“When you look at a service offering for an industry, there are multiple problems or gaps that you need to fill. The way (Shiprocket is) growing, it's very difficult to actually focus on filling the gaps themselves," said Abhishek Maiti, director, 1Lattice, a market research consulting firm. “But the idea is to fill the gaps quickly, so that (they) have a comprehensive offering without any gaps or glitches."

Maiti pointed out that four out of Shiprocket's five acquisitions so far were related to the direct-to-consumer startup space. “It's been an organised and a well-thoughtout effort by Shiprocket to consolidate its service offerings for enabling D2C businesses," he added. "I don't think they will defocus on (micro, small and medium enterprises), that has always been their strength, but I think it's a logical thing to not miss out on D2C."

Goel highlighted the significance of being proactive yet prudent in hisacquisitions strategy. 

"There are four or five market segments and there are five distinct pillars—sourcing, ads and marketing, payments and checkout, fulfillment and shipping, and then there's capital. It's not like we need to consume a tonne of cash to build what we want. What we can opportunistically use the cash for is to speed up some things," he added.

However, Goel acknowledged that the integration process has posed greater challenges than anticipated, particularly from technological and cultural perspectives. 

"There have been difficulties integrating from the technology side and from the culture side. I think it's important that the leaders kind of align on value systems. Different companies are groomed differently. It's like a post-marriage scenario in some ways and it takes some time to get used to each other," he reflected.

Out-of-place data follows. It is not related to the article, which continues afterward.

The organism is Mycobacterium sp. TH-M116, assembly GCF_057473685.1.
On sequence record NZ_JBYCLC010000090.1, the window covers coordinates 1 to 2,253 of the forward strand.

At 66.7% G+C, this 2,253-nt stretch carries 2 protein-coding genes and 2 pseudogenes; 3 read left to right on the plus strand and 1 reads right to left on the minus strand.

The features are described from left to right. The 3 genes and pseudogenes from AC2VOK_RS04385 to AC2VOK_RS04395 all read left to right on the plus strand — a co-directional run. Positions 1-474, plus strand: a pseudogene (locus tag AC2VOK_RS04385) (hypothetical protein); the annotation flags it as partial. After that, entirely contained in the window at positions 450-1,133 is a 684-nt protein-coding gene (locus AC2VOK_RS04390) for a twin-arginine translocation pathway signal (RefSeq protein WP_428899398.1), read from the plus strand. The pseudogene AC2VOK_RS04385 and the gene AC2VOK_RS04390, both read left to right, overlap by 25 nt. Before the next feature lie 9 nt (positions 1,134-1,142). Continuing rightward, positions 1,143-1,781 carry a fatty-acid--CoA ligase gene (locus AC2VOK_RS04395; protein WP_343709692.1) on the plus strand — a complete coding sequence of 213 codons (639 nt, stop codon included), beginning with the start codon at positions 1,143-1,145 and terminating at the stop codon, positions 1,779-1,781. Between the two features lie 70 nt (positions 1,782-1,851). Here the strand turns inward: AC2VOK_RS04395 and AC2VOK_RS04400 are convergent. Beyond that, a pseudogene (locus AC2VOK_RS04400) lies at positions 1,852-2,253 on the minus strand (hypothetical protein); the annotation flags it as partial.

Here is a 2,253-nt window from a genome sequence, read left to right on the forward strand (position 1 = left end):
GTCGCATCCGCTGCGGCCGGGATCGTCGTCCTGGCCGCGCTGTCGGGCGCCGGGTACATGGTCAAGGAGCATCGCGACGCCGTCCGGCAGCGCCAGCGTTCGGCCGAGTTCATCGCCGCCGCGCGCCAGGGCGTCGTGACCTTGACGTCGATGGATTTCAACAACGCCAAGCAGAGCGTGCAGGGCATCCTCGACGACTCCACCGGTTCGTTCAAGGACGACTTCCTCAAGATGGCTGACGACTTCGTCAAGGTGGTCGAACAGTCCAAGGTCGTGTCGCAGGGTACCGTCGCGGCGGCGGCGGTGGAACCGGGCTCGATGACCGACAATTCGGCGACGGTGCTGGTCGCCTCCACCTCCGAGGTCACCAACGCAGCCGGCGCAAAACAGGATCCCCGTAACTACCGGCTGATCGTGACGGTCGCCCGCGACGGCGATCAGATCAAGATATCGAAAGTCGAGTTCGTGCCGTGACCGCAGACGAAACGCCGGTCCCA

Financial performance and future plans

The company is also actively expanding its product lineup to spur growth. Shipping remains its largest revenue stream, accounting for about 80% of total earnings. Just two years ago, this figure stood at 100% before the company began diversifying its offerings. The remaining 20% of revenue now comes from these new categories.

Among the new solutions, Cross Border and Shiprocket Checkout are showing rapid growth. Cross Border enables merchants to sell on platforms like Amazon and eBay by offering cost-effective global shipping solutions, while Shiprocket Checkout streamlines the checkout process for smaller brands. Goel indicated that the company plans to intensify its focus on these areas in the coming year.

Shiprocket's revenue rose sharply from 611 crore in FY22 to 1,089 crore in FY23, although its losses also widened from 93 crore to 341 crore during the same period, as per filings with Tofler.

Addressing profitability, Goel said that the company is currently prioritizing growth but has the capability to become profitable at any point. "Shipping is profitable. Some new experiments are within our hands and we stay near the profitability radar," he said.

While Goel chose not to disclose revenue multiples, he emphasized that the key performance indicator for Shiprocket is the volume of transactions it facilitates or the dollar value of Gross Merchandise Volume (GMV) it processes.

The company wants to go from the current $3 billion to $10-12 billion in the next five years. Goel realises it is an ambitious target. “It's a time for us to embed, for us to power as much as we can," he said.